2. Start up the server and note the time it takes to complete (eg. server listening on port 8080)

  3. Add modules back in one-by-one, in proper dependency order. Each time you add a module in, repeat step 2

Once you have done this with all of the modules, have a look at the results, and see if it identifies any particular modules that, when added, caused the spring startup time to dramatically increase. Report back here on the results - I’d find them very interesting to see, and we can continue brainstorming from there.

Thoughts? Mike

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@mseaton those are the exact steps that i would take!

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btw @mseaton @ssmusoke @dkayiwa

Isn’t it high time we think of integrating OMRS with tracing tools like opentelemetry to track the time each process takes?

We could track database connection processes, module startups, request/response processes and many more, most especially now that openmrs is adopting a seemingly frontend-backend architecture.

With this tool working, finding the exact spot causing delay is somewhat simpler.

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:scream: :scream: :scream: Wow. Watching this thread with great interest. Thanks for raising this @ssmusoke.

@ssmusoke which version of the platform are you using? And can you provide the number (or a list) of modules.

@mseaton’s suggestions are on point. Our current approach on handling module startup is inefficient and doesn’t scale well. We are going to need to reinvent things a bit to support OpenMRS 3 deployment, which requires a discreet build step. I’m hoping we can leverage some ideas @raff has for foregoing our hot-swapping of modules in exchange for a backwards-compatible build process that could vastly improve startup times, reduce complexity, and improve the developer experience.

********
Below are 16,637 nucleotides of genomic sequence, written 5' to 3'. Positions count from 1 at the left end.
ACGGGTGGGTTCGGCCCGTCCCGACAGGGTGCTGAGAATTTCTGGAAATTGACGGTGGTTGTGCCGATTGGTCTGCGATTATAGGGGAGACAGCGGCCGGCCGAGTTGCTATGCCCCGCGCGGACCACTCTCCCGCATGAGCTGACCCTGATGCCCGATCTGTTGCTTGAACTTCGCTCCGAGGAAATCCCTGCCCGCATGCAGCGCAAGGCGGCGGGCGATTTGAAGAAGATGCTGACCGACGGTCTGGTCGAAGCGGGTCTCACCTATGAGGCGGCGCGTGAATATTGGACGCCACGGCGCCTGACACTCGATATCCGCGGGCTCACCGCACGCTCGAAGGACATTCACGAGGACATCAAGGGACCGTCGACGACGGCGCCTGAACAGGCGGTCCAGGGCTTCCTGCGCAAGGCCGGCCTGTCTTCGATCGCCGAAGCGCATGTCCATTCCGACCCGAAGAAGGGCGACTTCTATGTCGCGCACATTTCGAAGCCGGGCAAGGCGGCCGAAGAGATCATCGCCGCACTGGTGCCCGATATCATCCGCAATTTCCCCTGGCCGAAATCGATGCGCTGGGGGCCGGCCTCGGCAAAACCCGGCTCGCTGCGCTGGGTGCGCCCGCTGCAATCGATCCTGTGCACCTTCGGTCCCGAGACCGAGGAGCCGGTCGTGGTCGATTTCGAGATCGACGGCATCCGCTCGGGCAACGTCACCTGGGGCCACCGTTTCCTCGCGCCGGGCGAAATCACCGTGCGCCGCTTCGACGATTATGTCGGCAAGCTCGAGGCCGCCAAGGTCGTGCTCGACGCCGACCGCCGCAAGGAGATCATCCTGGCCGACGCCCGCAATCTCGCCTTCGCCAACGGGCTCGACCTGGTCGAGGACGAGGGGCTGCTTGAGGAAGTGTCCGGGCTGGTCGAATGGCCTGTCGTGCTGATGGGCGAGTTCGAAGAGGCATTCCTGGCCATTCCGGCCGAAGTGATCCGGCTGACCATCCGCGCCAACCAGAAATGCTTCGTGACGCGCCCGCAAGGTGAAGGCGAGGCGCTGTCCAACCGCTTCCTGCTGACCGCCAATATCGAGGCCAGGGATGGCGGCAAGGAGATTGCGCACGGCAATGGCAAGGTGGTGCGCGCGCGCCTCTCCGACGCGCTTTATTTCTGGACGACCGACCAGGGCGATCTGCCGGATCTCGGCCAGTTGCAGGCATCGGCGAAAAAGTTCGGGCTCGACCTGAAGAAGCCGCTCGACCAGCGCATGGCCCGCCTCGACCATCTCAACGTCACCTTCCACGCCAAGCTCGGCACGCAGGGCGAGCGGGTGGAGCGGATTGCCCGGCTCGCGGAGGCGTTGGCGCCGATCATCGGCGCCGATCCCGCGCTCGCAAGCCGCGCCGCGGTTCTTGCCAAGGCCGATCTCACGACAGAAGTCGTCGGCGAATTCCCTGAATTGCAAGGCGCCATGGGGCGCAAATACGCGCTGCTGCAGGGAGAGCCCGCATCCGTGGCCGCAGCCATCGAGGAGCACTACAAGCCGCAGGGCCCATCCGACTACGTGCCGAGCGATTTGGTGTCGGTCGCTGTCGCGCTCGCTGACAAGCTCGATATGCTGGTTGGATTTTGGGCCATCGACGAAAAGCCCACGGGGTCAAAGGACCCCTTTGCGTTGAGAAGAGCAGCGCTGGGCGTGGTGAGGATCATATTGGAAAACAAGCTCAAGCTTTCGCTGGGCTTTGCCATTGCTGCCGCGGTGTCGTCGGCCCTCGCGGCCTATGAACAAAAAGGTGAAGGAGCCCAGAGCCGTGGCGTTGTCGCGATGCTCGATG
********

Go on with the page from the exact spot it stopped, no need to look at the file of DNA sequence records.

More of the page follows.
My openmrs-distro.properties file

# Sat Aug 13 11:04:47 EAT 2016
# SDK server properties file
# TODO: Remove the hard-coded versions and use property placeholders from the pom.xml file
omod.addresshierarchy=2.11.0
omod.metadatadeploy=1.11.0
omod.reportingrest=1.11.0
omod.serialization.xstream.type=omod
omod.serialization.xstream=0.2.14
omod.registrationapp=1.18.0
omod.event.groupId=org.openmrs
omod.event=2.9.0
omod.atlas.type=omod
omod.uilibrary=2.0.6
omod.htmlwidgets=1.10.0
omod.dataexchange=1.3.3
name=UgandaEMR
omod.appui=1.12.0
omod.allergyui=1.8.2
db.sql=classpath\://new-install.sql
omod.providermanagement=2.11.0
omod.formentryapp=1.4.2
omod.idgen=4.5.0
omod.metadatamapping=1.3.4
omod.htmlformentryui=1.10.0
db.h2.supported=false
omod.emrapi=1.29.0
omod.referenceapplication=2.10.0
omod.htmlformentry=4.3.0
omod.appframework=2.14.0
omod.referencemetadata=2.10.1
omod.coreapps=1.31.0
omod.reportingcompatibility=2.0.6
omod.reporting=1.23.0
omod.reportingui=1.6.0
omod.adminui=1.3.0